NYC Public Advocate Highlights Need For Housing, Educational Resources For Asylum Seekers

September 30th, 2022

Press Release

As asylum seekers continue to arrive in New York City at a rapid rate, Public Advocate Jumaane D. Williams is elevating the experiences and urgent needs of newly arriving New Yorkers, and the responsibilities of city, state, and federal government to meet those needs. In a statement prepared for a Friday City Council hearing of the Committee on Immigration, he stressed the importance of protecting the right to shelter in an overburdened and underresourced system.

"Recently, I made a visit to a shelter in Hollis, Queens, where regrettably an asylum seeker took her own life. We found out that the shelter was not meant nor prepared to house asylum seekers and was severely understaffed, with 1 worker per 100 residents, with a maximum capacity of 500 residents..." reported Public Advocate Williams. He later argued that "Shelters would not be so under strain if the backlog and wait times for housing vouchers were expedited. Some individuals that currently reside in shelters have been living there for years. Affordable and supportive housing is one pathway to simultaneously transition them from homelessness to a permanent housing situation and open capacity at shelters."

He pointed to his recent report with the Committee to End Homelessness, which recommends expanding CityFHEPS eligibility to allow people who work and earn up to 50 percent of the city’s Area Median Income to qualify and waiving the work requirement for those not employed but on public assistance to qualify. He further pushed for passage of his Homeless Bill of Rights as a means of defining and protecting key standards for asylum seekers.

He also emphasized the importance of providing families with quality educational services, saying "According to recent Department of Homeless Services figures, of the 11,800 asylum seekers in the DHS system, approximately 8,000 are families with children. Enrolling these children in school is imperative in facilitating the transition post-migration as well as providing a safer space and environment where the children have access to hot meals...The Department of Education must ensure that their processes for placing asylum seeker children is as transparent as possible and takes into consideration the transient status of the children and their families in regards to housing and the immigration system."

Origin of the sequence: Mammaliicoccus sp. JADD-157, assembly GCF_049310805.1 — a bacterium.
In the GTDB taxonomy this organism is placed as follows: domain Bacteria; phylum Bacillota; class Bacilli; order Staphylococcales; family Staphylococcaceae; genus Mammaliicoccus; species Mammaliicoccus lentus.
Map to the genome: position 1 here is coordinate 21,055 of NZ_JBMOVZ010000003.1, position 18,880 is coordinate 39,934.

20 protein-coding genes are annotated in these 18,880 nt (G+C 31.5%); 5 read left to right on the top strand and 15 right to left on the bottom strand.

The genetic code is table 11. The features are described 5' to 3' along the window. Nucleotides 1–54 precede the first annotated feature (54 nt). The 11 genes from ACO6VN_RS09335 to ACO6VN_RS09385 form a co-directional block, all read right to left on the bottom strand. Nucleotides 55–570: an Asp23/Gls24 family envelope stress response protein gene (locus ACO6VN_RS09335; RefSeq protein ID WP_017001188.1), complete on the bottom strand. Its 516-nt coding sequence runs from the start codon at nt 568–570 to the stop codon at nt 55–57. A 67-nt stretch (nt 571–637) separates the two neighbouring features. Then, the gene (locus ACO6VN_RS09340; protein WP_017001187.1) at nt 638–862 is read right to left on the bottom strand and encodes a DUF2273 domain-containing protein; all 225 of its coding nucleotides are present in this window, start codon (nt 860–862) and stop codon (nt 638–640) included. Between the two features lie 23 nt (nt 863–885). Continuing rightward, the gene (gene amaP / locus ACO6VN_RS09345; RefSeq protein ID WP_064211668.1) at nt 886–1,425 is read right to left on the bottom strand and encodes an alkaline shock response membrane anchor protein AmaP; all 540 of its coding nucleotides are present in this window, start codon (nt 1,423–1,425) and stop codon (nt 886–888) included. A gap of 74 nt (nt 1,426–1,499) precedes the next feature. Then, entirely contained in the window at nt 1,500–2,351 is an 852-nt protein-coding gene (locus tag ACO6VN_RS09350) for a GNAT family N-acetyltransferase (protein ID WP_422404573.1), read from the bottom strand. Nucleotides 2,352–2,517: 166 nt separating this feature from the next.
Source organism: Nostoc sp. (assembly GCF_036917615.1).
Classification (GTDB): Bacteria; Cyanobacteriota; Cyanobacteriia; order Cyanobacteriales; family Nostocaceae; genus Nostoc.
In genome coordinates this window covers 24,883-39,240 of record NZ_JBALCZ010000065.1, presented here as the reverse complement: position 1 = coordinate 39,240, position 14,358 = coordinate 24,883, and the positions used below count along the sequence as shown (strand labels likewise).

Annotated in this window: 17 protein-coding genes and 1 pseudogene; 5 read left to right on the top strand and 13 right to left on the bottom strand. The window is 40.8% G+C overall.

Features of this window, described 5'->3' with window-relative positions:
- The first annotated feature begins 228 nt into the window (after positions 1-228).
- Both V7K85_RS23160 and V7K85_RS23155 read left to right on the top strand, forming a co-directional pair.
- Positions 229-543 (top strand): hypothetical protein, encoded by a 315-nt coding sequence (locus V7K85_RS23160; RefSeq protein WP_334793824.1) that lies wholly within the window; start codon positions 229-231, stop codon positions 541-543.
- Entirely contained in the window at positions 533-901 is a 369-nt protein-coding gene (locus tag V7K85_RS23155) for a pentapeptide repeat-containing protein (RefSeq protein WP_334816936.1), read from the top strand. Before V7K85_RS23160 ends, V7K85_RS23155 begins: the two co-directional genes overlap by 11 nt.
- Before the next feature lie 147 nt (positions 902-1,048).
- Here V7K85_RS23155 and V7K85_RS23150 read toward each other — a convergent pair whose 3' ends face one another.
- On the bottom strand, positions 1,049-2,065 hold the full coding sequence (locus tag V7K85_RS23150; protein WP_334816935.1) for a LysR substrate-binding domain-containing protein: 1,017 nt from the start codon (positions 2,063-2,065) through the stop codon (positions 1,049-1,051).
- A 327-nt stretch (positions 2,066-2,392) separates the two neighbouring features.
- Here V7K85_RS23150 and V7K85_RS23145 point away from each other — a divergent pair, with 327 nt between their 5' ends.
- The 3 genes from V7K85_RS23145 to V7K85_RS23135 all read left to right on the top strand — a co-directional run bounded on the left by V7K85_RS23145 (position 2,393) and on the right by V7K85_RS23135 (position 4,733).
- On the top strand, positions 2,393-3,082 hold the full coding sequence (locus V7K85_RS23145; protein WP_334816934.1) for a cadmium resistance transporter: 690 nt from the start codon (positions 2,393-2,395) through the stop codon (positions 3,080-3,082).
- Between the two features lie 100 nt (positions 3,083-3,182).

Read the Public Advocate's full statement below.

STATEMENT BY PUBLIC ADVOCATE JUMAANE D. WILLIAMS

TO THE NEW YORK CITY COUNCIL COMMITTEE ON IMMIGRATION

SEPTEMBER 30, 2022

My name is Jumaane D. Williams and I am the Public Advocate for the City of New York. I would like to thank Chair Hanif and members of the Committee on Immigration for holding this hearing. 

As the child of Grenadian immigrants, the impacts of immigration have affected not only my life but the millions of immigrant families that call New York City home. Many families are here today because immigration policies enabled them to seek new opportunities for themselves and their loved ones. That being said, it is deeply disturbing to see what has been happening nationally, with anti-immigrant governors using asylum seekers as political pawns. These elected officials have bussed asylum seekers to locations they had no intention of ending up in, such as New York City, just to make a statement.

Regardless, New York City will always welcome asylum seekers and all immigrants with open arms. The City has welcomed over 10,000 asylum seekers in the past few months, but the reality for our city is that it is struggling to keep up with the growing number of asylum seekers that arrive almost every day. Our city is a right-to-shelter jurisdiction as mandated by the Callahan ruling. As a result, our city is uniquely positioned to be a welcoming beacon to everyone. For many of these asylum seekers, landing in this country was an act of necessity; no one travels through thousands of miles of dangerous terrain—and with children in hand in some cases—unless the circumstances at home were dire. Their journeys often last over a month; many had to go through jungles such as the dangerous Darien Gap and sleep on the ground. Ultimately, they all ended up in New York City. Our city must make changes in order to mitigate the struggles it is currently facing to properly meet the needs of these asylum seekers.

I acknowledge and commend all the hard work the administration is doing to support asylum seekers. That being said, there are still questions to be asked and clarification needed from various city agencies on how they are coordinating efforts. I wanted a better sense of what was happening on the ground, so I visited three different sites that asylum seekers would encounter upon their arrival: Port Authority Bus Terminal, Prevention Assistance and Temporary Housing (PATH) Intake Center, and a shelter.